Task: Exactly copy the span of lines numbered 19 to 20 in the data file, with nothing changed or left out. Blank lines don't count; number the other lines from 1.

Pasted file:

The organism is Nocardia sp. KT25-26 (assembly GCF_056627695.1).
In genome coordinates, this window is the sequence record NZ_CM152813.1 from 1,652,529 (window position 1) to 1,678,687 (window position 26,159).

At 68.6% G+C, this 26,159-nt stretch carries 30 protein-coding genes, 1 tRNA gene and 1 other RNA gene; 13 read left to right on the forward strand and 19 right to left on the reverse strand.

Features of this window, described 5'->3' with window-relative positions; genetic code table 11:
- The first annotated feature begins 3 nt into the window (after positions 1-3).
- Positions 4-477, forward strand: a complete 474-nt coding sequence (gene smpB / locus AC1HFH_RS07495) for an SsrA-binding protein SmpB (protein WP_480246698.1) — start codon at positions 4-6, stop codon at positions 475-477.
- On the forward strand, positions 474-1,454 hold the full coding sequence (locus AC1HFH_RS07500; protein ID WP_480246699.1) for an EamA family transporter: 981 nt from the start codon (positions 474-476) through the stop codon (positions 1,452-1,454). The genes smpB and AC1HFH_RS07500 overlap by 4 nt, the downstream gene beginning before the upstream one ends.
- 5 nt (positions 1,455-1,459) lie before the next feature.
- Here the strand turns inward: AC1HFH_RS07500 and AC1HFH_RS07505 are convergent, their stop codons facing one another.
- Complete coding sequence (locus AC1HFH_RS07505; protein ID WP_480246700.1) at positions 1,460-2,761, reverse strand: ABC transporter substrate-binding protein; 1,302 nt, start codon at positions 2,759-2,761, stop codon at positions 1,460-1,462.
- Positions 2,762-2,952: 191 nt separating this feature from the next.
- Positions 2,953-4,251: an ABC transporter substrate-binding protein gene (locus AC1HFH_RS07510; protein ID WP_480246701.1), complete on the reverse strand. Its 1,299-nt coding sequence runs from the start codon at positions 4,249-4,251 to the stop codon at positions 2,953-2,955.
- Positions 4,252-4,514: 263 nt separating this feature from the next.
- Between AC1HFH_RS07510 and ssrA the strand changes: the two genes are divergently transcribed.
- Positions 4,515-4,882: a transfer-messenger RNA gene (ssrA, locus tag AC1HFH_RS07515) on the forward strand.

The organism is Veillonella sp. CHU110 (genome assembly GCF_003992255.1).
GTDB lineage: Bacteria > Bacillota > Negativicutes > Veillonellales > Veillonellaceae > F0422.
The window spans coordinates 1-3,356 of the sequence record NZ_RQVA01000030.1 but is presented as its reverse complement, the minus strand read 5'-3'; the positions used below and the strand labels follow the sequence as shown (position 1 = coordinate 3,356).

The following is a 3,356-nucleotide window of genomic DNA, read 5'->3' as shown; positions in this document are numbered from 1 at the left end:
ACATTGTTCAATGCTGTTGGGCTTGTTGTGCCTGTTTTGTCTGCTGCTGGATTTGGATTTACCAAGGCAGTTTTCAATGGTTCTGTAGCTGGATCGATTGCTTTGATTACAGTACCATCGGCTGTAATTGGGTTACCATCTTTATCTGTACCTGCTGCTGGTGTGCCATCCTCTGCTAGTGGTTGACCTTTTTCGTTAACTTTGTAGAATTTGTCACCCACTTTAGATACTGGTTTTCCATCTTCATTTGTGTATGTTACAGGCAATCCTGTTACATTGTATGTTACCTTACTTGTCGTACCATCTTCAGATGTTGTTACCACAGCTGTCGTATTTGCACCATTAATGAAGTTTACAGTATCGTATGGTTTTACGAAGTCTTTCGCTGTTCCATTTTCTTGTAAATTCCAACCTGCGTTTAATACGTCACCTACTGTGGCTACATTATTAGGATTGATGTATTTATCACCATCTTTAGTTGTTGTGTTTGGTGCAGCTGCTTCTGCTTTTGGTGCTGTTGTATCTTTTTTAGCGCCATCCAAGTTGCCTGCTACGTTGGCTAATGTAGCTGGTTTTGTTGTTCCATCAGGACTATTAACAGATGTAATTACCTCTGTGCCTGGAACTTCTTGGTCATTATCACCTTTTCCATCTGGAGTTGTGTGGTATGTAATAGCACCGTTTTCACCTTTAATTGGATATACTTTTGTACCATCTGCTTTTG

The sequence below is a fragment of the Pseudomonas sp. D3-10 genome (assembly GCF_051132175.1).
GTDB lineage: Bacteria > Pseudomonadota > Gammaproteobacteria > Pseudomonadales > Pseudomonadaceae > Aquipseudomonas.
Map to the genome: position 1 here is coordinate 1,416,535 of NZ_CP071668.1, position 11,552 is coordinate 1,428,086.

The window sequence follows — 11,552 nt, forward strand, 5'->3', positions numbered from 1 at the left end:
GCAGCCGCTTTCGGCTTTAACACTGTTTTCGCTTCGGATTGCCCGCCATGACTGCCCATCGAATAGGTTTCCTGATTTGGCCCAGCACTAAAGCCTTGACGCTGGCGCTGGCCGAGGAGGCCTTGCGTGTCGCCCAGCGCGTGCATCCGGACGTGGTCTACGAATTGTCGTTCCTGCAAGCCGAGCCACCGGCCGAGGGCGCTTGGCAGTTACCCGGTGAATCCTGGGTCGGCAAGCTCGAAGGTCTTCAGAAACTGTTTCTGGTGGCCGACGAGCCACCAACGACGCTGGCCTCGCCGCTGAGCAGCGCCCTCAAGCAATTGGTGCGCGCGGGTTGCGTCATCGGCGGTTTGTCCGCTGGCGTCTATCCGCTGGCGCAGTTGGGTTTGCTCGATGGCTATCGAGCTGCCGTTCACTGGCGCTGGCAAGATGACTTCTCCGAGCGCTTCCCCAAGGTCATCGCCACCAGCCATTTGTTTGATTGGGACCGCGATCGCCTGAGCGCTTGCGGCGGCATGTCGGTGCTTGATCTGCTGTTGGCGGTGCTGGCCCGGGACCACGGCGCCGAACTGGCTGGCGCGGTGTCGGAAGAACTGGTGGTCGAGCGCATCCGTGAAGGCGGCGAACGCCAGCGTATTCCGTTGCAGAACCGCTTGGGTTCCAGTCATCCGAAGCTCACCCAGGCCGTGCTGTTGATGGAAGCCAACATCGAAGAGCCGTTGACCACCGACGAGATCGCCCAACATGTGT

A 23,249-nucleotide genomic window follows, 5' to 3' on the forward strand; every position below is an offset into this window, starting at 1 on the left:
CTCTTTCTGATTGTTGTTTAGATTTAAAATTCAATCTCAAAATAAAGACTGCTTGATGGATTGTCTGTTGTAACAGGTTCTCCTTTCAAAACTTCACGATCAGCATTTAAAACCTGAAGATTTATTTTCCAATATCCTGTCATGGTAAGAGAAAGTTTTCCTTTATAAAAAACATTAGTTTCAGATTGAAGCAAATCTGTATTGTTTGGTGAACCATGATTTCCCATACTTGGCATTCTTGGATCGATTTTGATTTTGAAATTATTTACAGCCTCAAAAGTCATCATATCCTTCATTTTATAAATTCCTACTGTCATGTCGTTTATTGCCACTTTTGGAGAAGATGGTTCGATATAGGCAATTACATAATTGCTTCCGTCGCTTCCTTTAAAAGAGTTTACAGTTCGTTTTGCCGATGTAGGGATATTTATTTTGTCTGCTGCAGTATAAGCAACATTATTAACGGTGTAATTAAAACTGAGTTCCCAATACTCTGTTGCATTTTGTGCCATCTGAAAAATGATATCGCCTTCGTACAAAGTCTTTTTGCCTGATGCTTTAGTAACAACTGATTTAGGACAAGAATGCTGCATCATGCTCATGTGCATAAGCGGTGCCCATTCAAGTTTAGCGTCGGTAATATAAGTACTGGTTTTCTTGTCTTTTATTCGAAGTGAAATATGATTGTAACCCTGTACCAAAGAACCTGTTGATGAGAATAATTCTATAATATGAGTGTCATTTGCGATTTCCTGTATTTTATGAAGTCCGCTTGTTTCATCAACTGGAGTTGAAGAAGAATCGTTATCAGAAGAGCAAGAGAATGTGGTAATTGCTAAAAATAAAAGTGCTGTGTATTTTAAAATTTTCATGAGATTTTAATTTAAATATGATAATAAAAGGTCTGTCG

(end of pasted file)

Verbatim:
The following is a 3,356-nucleotide window of genomic DNA, read 5'->3' as shown; positions in this document are numbered from 1 at the left end:
ACATTGTTCAATGCTGTTGGGCTTGTTGTGCCTGTTTTGTCTGCTGCTGGATTTGGATTTACCAAGGCAGTTTTCAATGGTTCTGTAGCTGGATCGATTGCTTTGATTACAGTACCATCGGCTGTAATTGGGTTACCATCTTTATCTGTACCTGCTGCTGGTGTGCCATCCTCTGCTAGTGGTTGACCTTTTTCGTTAACTTTGTAGAATTTGTCACCCACTTTAGATACTGGTTTTCCATCTTCATTTGTGTATGTTACAGGCAATCCTGTTACATTGTATGTTACCTTACTTGTCGTACCATCTTCAGATGTTGTTACCACAGCTGTCGTATTTGCACCATTAATGAAGTTTACAGTATCGTATGGTTTTACGAAGTCTTTCGCTGTTCCATTTTCTTGTAAATTCCAACCTGCGTTTAATACGTCACCTACTGTGGCTACATTATTAGGATTGATGTATTTATCACCATCTTTAGTTGTTGTGTTTGGTGCAGCTGCTTCTGCTTTTGGTGCTGTTGTATCTTTTTTAGCGCCATCCAAGTTGCCTGCTACGTTGGCTAATGTAGCTGGTTTTGTTGTTCCATCAGGACTATTAACAGATGTAATTACCTCTGTGCCTGGAACTTCTTGGTCATTATCACCTTTTCCATCTGGAGTTGTGTGGTATGTAATAGCACCGTTTTCACCTTTAATTGGATATACTTTTGTACCATCTGCTTTTG